But the thing is, what we really notice about diabetics is that when they eat past 9PM or 10PM, that’s the time that their sugar levels are really quite high and these are the people who really pack up a lot of bilbil or subcutaneous fats. So, they’re the ones who really get to be obese or overweight later on. It’s because they have a lot of extra eating at bedtime. So no more carbs after like 8PM.

Kai, you’ve heard of intermittent fasting, right?

KM: Yeah.

Dr. Ayi Faller: It’s like a nicer version of your “After-6 Diet” wherein after 6PM, before nauso ‘yan eh, you don’t get to eat anything anymore. Intermittent fasting is like that. There’s like this time period when you don’t eat, and then there’s this hour window period wherein you’re going to eat.

Parang ganun din yung principle doon. During the night, you don’t get to eat much, you don’t get to eat anymore because you don’t have any activity. You’re just going to be sleeping.

KM: Yes.

Dr. Ayi Faller: If you’re just like the ordinary person but there are a lot of people nowadays who are awake during the night, especially the people from the BPO communities.

KM: Right.

Dr. Ayi Faller: They are the ones awake during the night, so wala silang choice. Kumbaga, they just get to eat a lot to keep awake and all of that, and this really makes them unhealthy.

KM: Yeah, it’s a challenge noh, doktora? Lalo na ngayon the gig economy because of the uncertainty, a lot of Filipinos are working more than one or 2 jobs at the same time.

Dr. Ayi Faller: Correct.

KM: So, let’s talk about activities and exercises in relation to diabetes. Mayroon bang ideal exercise we should be doing that will help us breakdown the insulin?

Dr. Ayi Faller: The sugar. Breakdown the sugar.

KM: Sorry.

Is it the aerobic exercise or gayahin ba namin ang workout ni Hidilyn Diaz for example? Hidilyn literally lifts and squats, that’s part of her daily fitness routine. Pero tayong mga — okay, ayaw kong magka-diabetes sa generation ko. Gusto ko maging healthy para hindi rin ako magka problem sa heart — ano ang exercises na dapat ginagawa ko araw-araw, doktora?

Dr. Ayi Faller: Well, usually we ask the patients what exercise they can do. Something that they can be doing every day at least 30 minutes or 2-and-a-half hours in a week on separate days. That’s the time requirement for you to be exercising.

So what kind of exercise? Preferably cardiovascular exercises, like walking. Walking is one of those most important and one of the best exercises you can do. Especially during this COVID season, all of the patients are saying, “I was not able to exercise because I can’t go to the gym” diba it’s ECQ, the gyms are closed and all that.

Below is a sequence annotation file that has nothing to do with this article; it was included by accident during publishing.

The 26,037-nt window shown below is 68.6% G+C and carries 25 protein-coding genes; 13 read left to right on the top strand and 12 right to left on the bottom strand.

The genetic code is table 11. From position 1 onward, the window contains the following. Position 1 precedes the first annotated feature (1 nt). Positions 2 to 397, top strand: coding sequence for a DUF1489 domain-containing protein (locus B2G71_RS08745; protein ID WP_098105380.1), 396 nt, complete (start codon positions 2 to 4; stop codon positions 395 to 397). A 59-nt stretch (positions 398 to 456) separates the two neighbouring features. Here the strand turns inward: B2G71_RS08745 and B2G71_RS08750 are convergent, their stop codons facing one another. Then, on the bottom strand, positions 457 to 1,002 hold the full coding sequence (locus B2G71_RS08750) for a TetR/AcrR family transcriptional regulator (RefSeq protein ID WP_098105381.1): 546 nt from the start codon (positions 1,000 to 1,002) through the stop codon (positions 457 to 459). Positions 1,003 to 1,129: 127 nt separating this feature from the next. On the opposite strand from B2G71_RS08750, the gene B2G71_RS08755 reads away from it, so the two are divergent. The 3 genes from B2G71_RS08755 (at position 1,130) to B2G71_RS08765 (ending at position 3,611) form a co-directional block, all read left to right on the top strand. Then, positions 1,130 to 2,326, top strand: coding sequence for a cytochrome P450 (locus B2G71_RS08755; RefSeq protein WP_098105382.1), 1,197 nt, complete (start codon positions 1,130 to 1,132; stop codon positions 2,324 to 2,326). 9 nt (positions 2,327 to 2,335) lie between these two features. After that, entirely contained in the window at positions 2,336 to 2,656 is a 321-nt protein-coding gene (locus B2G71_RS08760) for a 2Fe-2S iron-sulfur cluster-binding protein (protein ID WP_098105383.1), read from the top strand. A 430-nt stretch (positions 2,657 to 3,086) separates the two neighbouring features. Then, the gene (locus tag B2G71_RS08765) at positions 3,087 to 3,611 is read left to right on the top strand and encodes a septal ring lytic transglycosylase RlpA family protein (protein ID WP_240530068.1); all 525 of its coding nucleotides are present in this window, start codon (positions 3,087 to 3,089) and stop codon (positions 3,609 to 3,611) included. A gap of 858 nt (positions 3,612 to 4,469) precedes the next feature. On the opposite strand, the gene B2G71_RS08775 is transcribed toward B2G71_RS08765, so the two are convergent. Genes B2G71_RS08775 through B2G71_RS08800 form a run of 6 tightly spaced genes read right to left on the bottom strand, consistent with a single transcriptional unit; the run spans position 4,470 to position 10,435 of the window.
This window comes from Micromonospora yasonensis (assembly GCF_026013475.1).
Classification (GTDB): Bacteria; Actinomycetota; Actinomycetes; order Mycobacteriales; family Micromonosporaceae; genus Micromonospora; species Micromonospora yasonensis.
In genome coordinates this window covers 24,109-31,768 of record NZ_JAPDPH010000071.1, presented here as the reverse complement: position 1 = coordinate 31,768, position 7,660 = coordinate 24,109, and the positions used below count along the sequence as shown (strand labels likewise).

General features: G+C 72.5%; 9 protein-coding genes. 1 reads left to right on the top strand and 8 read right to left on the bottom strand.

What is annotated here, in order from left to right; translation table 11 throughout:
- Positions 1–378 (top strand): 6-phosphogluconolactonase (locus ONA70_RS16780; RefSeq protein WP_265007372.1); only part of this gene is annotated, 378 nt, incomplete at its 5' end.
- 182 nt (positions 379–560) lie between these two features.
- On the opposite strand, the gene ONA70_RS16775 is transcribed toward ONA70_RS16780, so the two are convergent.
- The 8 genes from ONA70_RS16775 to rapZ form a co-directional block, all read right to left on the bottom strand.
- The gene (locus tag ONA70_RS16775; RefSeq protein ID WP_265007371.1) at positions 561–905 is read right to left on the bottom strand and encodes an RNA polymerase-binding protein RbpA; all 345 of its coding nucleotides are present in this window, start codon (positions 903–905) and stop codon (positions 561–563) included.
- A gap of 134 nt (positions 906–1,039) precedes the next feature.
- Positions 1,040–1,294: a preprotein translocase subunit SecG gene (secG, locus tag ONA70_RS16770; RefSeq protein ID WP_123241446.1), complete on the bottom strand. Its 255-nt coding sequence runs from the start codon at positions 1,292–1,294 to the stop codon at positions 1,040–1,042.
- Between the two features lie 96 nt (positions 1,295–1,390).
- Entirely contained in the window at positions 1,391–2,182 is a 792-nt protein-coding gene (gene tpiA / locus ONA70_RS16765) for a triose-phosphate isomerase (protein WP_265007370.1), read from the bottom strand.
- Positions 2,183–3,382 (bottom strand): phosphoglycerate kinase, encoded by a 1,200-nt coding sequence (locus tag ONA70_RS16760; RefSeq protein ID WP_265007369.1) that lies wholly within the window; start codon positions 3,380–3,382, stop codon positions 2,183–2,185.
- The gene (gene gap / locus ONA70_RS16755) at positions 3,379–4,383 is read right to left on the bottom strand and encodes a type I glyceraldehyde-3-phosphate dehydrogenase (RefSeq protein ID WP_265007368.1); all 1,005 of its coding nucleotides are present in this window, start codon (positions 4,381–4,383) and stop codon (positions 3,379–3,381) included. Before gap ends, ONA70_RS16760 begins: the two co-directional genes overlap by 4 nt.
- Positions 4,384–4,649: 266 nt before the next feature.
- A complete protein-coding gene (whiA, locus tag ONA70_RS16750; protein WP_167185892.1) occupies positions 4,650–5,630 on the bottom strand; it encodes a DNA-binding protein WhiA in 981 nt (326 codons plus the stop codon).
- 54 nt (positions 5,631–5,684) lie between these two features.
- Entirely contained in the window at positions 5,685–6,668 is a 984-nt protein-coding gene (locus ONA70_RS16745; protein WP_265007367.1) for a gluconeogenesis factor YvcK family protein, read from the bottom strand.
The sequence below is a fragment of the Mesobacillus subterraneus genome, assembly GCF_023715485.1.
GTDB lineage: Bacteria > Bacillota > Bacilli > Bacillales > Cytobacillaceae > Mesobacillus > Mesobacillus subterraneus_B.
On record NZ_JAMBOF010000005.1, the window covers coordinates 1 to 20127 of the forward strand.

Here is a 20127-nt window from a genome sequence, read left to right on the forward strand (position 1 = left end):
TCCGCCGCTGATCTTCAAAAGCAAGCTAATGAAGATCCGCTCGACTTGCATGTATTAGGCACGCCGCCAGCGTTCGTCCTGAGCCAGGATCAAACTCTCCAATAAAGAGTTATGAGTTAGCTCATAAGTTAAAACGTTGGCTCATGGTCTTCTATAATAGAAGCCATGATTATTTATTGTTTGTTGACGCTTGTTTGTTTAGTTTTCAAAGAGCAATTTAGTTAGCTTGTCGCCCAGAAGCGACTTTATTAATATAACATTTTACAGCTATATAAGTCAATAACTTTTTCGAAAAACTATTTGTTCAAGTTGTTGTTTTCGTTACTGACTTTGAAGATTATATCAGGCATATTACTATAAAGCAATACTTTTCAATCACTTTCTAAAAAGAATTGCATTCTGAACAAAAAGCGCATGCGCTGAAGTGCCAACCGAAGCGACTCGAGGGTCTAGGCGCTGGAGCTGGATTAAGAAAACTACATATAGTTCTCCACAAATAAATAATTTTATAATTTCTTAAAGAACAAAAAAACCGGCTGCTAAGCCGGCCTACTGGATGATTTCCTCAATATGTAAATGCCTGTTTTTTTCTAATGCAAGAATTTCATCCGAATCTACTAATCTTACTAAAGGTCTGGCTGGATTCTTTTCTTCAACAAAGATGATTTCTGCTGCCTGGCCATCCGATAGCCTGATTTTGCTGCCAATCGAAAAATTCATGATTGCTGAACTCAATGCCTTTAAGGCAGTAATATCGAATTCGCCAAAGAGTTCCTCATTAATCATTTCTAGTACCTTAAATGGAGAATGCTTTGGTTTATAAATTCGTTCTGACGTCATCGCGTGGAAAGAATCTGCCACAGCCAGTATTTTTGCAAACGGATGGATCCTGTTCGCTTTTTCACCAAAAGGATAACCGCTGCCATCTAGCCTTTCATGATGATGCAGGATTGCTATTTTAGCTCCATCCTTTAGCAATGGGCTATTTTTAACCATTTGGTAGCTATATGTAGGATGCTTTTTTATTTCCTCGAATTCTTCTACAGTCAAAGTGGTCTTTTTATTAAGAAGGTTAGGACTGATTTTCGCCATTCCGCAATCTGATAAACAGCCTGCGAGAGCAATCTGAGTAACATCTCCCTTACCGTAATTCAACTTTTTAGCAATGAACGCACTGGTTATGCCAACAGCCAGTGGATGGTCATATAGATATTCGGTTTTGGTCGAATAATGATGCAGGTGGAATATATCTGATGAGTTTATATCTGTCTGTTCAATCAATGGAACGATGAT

And then when it’s the rainy season, they’re saying, “I cannot go out because it’s raining and all of that.” But walking is something that you can do in the confines of your house, in your room, or even in your very small space, you can still be walking.

So, I keep on telling the patients: do an exercise that will let you move all parts of your body. One that you love, like dancing, either Zumba or aerobics.

Do something that you think you will be able to sustain, something that you enjoy. Because that’s the most important thing – that you enjoy doing that, so that you get to be doing that every day. That’s important.

So, if it’s walking they find – they enjoy walking, go about that. Every day, go 30 minutes, and then if they say na, “Doktora, I’m so busy to spend 30 minutes of walking everyday, is there anything else that I can do?” So, I tell the patient, “Well, after each meal, you can do like a 10-minute walk around your table, or inside your office.” And so if you do like three 10-minute walks after each meal, you now have 30 minutes of walking every day.

Or they say, “I’m really so busy, I can’t spare those 10 minutes, those 30 minutes three times a day.” So, I tell them, “Then you have to incorporate it into your daily life.” For example, they always drive a car, so they park at the farthest point in the parking space, and before they get into the office, they go around the building first, or instead of taking the lift or the elevator, then they just take the stairs.

And then they tell me, “Doc, my office is on the ground floor.” Okay, so, well, you can still walk around the building, or you can take the stairs, take two flights of stairs, twice a day, before you go into your office. So, we just have to be more creative about it. Let’s try to look for a way to exercise because I always tell them, “Your health comes first.”

Hindi pu-pwede na work ka nang work, and then napapabayaan mo ‘yung health mo.

So, exercise is one of those very important things. It’s a pillar in the management of diabetes.

KM: It should take priority alongside your work, if not higher, noh, doktora? You can jog in place, ‘di ba, doktora, or pretend to skip rope, ‘yung mga ganon, many things.